Kitley, in particular, was a handful for Miami to deal with, posting a game-high 22 points on 11-20 shooting, snagging 10 rebounds and nabbing three blocked shots on the night. The now two-time ACC Player of the Year was honored for her recent accolades and lived up to the hype by paving the path for Tech’s 26 point win.
“I think we've been playing a lot better and more together and just a lot more connected. And that gives us better offensive looks and energy on that end.” Elizabeth Kitley said postgame.
Interestingly, Tech only shot 39% from the field and 25% from behind the three-point arc for the game. While those percentages are low figures for the usually efficient Hokies, they had enough spurts of tough shot making to put Miami away for good.
“I can't believe they only scored 68. They were making such tough shots. They're incredibly talented,” Meier said. “Kenny and I were joking around before the game because they can just score at every position, and they buy in. They share the ball extremely well. Really, I was like 68?”
In support of Kitley’s 22-point, 10-rebound double-double, fellow All-ACC first teamer Amoore poured in 16 points and drilled five three pointers, three of which came in the first quarter. Taylor Soule proved to be a beast in all facets of the game, scoring 13 points, grabbing 10 rebounds, and dishing out five assists.
D’Asia Gregg was also a major spark plug for the Hokies offense as she scored nine points, all in the first half, and snatched a game-high 13 rebounds. Gregg was the lynchpin for the Hokies defensively and their swarming presence on the glass. With three double-digit scorers and just as many double-digit rebounders, Tech was relentless in their attack from the tip to the final buzzer.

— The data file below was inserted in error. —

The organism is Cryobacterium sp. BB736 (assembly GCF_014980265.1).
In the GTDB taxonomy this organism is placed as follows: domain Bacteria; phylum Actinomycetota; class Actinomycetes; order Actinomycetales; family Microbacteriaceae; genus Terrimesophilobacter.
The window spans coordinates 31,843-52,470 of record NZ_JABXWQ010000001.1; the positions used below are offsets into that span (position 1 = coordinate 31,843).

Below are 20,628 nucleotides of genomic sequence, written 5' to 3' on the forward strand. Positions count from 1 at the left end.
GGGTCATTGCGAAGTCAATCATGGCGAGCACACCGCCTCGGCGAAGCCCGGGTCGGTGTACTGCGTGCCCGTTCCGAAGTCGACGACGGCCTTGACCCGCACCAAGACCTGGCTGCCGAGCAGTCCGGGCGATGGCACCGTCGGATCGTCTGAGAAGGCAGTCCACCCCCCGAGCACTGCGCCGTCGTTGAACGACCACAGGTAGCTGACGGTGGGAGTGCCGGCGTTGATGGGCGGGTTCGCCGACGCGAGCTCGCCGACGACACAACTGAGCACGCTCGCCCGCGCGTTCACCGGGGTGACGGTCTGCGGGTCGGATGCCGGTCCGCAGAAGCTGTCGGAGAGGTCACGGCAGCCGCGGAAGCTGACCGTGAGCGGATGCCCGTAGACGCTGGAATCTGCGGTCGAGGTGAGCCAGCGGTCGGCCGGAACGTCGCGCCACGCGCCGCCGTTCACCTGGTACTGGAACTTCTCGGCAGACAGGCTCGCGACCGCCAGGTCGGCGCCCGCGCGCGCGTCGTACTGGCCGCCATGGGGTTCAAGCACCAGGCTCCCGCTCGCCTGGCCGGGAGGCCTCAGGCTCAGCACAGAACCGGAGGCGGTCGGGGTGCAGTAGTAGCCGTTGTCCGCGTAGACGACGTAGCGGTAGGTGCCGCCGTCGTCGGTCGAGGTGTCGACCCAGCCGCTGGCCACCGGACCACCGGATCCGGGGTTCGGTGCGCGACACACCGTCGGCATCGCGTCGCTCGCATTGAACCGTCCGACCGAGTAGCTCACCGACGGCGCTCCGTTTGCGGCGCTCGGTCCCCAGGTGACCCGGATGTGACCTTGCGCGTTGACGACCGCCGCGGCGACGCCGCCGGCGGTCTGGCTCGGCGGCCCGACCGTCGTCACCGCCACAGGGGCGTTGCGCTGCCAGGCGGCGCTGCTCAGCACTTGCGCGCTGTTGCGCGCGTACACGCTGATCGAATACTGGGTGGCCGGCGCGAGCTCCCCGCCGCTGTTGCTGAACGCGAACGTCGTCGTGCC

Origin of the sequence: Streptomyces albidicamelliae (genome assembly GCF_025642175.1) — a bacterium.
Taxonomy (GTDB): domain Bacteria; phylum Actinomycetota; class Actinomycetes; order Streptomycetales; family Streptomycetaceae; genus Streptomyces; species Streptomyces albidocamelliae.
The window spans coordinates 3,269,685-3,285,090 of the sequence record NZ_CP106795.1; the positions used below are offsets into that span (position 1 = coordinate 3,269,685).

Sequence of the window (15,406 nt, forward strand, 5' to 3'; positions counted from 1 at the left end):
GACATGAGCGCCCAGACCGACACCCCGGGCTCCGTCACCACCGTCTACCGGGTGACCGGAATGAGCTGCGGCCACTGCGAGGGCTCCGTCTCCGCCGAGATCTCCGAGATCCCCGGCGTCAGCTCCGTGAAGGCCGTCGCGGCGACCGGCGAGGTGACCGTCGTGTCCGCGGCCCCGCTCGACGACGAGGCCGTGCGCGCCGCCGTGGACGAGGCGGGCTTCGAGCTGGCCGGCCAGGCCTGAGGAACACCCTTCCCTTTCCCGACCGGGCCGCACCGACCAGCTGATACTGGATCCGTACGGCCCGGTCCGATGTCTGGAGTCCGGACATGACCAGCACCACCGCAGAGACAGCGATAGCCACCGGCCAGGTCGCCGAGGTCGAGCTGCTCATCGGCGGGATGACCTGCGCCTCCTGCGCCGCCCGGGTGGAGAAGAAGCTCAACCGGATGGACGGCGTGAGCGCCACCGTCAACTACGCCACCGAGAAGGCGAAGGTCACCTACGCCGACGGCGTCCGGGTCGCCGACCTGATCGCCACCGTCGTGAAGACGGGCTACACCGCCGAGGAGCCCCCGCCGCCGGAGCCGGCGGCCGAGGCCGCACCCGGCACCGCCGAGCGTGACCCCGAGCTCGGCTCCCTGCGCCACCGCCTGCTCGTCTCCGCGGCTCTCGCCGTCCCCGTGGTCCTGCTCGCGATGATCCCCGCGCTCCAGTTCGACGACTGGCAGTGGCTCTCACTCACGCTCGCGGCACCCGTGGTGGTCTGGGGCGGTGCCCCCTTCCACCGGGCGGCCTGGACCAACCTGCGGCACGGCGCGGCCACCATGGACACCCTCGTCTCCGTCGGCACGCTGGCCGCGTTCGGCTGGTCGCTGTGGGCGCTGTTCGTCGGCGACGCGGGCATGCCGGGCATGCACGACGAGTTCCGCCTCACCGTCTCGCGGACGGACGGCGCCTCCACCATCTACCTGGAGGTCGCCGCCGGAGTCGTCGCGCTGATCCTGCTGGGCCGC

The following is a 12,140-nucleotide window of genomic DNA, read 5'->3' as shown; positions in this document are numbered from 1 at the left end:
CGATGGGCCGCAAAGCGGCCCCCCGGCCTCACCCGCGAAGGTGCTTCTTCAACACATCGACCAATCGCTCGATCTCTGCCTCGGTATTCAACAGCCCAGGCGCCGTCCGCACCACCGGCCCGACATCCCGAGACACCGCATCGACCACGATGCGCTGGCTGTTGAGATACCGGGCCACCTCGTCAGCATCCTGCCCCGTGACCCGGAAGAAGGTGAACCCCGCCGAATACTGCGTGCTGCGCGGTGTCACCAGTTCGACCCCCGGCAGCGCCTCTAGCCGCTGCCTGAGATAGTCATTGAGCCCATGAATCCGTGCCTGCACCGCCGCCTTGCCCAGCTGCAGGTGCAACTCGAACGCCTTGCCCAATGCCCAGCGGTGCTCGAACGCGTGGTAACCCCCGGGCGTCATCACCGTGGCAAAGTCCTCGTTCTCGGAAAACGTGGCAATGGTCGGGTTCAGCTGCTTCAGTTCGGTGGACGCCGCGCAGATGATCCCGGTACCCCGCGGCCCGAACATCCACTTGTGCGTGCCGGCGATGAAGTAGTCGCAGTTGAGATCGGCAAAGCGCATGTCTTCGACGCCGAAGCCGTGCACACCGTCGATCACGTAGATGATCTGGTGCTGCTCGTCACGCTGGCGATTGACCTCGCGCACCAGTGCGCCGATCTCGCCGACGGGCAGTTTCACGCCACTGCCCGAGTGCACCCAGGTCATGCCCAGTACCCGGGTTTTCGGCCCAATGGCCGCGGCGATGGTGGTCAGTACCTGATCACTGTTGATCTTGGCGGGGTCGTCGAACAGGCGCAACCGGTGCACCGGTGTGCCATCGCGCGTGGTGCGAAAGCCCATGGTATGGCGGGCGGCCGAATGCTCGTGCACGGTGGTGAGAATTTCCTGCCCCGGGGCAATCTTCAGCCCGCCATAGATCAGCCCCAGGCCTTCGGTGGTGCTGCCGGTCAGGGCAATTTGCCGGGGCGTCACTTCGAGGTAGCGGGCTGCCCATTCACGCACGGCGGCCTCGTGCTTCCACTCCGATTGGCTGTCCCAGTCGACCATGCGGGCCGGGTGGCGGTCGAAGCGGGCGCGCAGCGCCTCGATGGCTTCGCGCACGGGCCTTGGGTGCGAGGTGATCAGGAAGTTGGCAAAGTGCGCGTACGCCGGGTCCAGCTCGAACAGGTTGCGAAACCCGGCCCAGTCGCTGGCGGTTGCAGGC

"We've got a lot of different ways to beat you. Obviously Elizabeth, it starts with her, but Taylor Soule was an all-conference player. Georgia Amoore has been playing tremendously the last month,” Brooks said. “So we're extremely talented down on the offensive end, but I'm really proud because the defense is what allows us to really become a great basketball team.”
The Hokies advance to the ACC Tournament semifinals for the second time in program history off the backs of a dominant 68-42 victory over Miami in the quarterfinals. Tech will face #13 Duke, the same team that the Hokies split the season series with. They suffered an 11-point loss in Durham while defeating the Blue Devils by 16 points in their matchup in Blacksburg. Game 3 between these 2 will be Saturday afternoon at 2:30 p.m. inside the Greensboro Coliseum and on ACC Network.
There's no doubt that Duke will present a challenge, but Kenny Brooks has a good idea on what the gameplan needs to be for the Hokies even with the quick turnaround.
“Two teams that are familiar with each other. As a matter of fact, I think we played them a couple weeks ago. That's the only benefit that we have right now,” Brooks said. We know they're going to try to be physical, and we know they're going to try to learn from the last game that we played them.”